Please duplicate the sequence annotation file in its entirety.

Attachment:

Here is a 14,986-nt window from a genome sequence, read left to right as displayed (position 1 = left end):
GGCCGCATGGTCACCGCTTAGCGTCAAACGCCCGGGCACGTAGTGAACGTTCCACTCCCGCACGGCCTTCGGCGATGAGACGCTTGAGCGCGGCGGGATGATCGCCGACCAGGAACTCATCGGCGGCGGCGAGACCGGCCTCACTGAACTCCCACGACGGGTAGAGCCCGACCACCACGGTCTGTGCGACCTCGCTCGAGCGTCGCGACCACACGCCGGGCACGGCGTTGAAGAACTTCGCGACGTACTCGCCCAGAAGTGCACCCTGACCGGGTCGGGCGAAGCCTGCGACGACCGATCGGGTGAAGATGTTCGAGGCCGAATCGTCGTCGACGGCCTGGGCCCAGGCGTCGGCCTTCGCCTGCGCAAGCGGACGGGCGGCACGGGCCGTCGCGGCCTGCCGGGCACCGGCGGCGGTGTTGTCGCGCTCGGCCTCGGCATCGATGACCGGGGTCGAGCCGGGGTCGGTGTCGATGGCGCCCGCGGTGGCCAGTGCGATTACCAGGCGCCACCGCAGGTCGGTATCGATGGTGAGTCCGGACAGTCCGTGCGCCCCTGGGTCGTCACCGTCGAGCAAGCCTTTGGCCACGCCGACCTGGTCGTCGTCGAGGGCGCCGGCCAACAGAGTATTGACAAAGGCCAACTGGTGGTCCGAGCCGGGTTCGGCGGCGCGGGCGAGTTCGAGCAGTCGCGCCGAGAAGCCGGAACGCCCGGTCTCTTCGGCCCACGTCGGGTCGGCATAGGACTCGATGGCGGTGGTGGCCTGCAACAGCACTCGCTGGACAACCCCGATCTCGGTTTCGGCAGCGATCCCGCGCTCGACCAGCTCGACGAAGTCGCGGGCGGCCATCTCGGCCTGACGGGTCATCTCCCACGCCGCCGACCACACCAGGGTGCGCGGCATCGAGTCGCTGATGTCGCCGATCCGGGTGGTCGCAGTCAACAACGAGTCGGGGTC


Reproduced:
Here is a 14,986-nt window from a genome sequence, read left to right as displayed (position 1 = left end):
GGCCGCATGGTCACCGCTTAGCGTCAAACGCCCGGGCACGTAGTGAACGTTCCACTCCCGCACGGCCTTCGGCGATGAGACGCTTGAGCGCGGCGGGATGATCGCCGACCAGGAACTCATCGGCGGCGGCGAGACCGGCCTCACTGAACTCCCACGACGGGTAGAGCCCGACCACCACGGTCTGTGCGACCTCGCTCGAGCGTCGCGACCACACGCCGGGCACGGCGTTGAAGAACTTCGCGACGTACTCGCCCAGAAGTGCACCCTGACCGGGTCGGGCGAAGCCTGCGACGACCGATCGGGTGAAGATGTTCGAGGCCGAATCGTCGTCGACGGCCTGGGCCCAGGCGTCGGCCTTCGCCTGCGCAAGCGGACGGGCGGCACGGGCCGTCGCGGCCTGCCGGGCACCGGCGGCGGTGTTGTCGCGCTCGGCCTCGGCATCGATGACCGGGGTCGAGCCGGGGTCGGTGTCGATGGCGCCCGCGGTGGCCAGTGCGATTACCAGGCGCCACCGCAGGTCGGTATCGATGGTGAGTCCGGACAGTCCGTGCGCCCCTGGGTCGTCACCGTCGAGCAAGCCTTTGGCCACGCCGACCTGGTCGTCGTCGAGGGCGCCGGCCAACAGAGTATTGACAAAGGCCAACTGGTGGTCCGAGCCGGGTTCGGCGGCGCGGGCGAGTTCGAGCAGTCGCGCCGAGAAGCCGGAACGCCCGGTCTCTTCGGCCCACGTCGGGTCGGCATAGGACTCGATGGCGGTGGTGGCCTGCAACAGCACTCGCTGGACAACCCCGATCTCGGTTTCGGCAGCGATCCCGCGCTCGACCAGCTCGACGAAGTCGCGGGCGGCCATCTCGGCCTGACGGGTCATCTCCCACGCCGCCGACCACACCAGGGTGCGCGGCATCGAGTCGCTGATGTCGCCGATCCGGGTGGTCGCAGTCAACAACGAGTCGGGGTC